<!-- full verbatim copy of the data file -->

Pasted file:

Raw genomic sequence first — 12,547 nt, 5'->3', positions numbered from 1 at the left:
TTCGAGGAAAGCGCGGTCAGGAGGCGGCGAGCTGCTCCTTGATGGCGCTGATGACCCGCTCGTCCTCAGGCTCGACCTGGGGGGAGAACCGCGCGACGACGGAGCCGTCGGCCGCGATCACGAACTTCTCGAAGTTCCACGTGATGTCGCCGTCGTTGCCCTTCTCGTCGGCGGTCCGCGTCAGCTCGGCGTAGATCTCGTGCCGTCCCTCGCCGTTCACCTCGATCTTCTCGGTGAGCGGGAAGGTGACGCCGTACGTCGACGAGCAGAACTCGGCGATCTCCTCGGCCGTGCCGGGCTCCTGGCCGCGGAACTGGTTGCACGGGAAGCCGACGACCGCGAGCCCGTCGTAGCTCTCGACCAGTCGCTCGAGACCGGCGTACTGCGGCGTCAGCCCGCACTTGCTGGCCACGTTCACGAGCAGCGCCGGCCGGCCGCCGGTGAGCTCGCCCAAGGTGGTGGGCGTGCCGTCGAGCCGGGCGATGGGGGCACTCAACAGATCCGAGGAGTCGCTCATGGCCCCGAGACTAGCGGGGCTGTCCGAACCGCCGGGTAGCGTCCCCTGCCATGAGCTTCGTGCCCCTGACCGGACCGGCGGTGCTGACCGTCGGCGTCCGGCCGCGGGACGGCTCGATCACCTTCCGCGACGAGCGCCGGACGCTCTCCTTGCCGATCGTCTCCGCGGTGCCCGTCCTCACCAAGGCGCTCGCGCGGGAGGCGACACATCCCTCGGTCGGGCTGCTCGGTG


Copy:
Raw genomic sequence first — 12,547 nt, 5'->3', positions numbered from 1 at the left:
TTCGAGGAAAGCGCGGTCAGGAGGCGGCGAGCTGCTCCTTGATGGCGCTGATGACCCGCTCGTCCTCAGGCTCGACCTGGGGGGAGAACCGCGCGACGACGGAGCCGTCGGCCGCGATCACGAACTTCTCGAAGTTCCACGTGATGTCGCCGTCGTTGCCCTTCTCGTCGGCGGTCCGCGTCAGCTCGGCGTAGATCTCGTGCCGTCCCTCGCCGTTCACCTCGATCTTCTCGGTGAGCGGGAAGGTGACGCCGTACGTCGACGAGCAGAACTCGGCGATCTCCTCGGCCGTGCCGGGCTCCTGGCCGCGGAACTGGTTGCACGGGAAGCCGACGACCGCGAGCCCGTCGTAGCTCTCGACCAGTCGCTCGAGACCGGCGTACTGCGGCGTCAGCCCGCACTTGCTGGCCACGTTCACGAGCAGCGCCGGCCGGCCGCCGGTGAGCTCGCCCAAGGTGGTGGGCGTGCCGTCGAGCCGGGCGATGGGGGCACTCAACAGATCCGAGGAGTCGCTCATGGCCCCGAGACTAGCGGGGCTGTCCGAACCGCCGGGTAGCGTCCCCTGCCATGAGCTTCGTGCCCCTGACCGGACCGGCGGTGCTGACCGTCGGCGTCCGGCCGCGGGACGGCTCGATCACCTTCCGCGACGAGCGCCGGACGCTCTCCTTGCCGATCGTCTCCGCGGTGCCCGTCCTCACCAAGGCGCTCGCGCGGGAGGCGACACATCCCTCGGTCGGGCTGCTCGGTG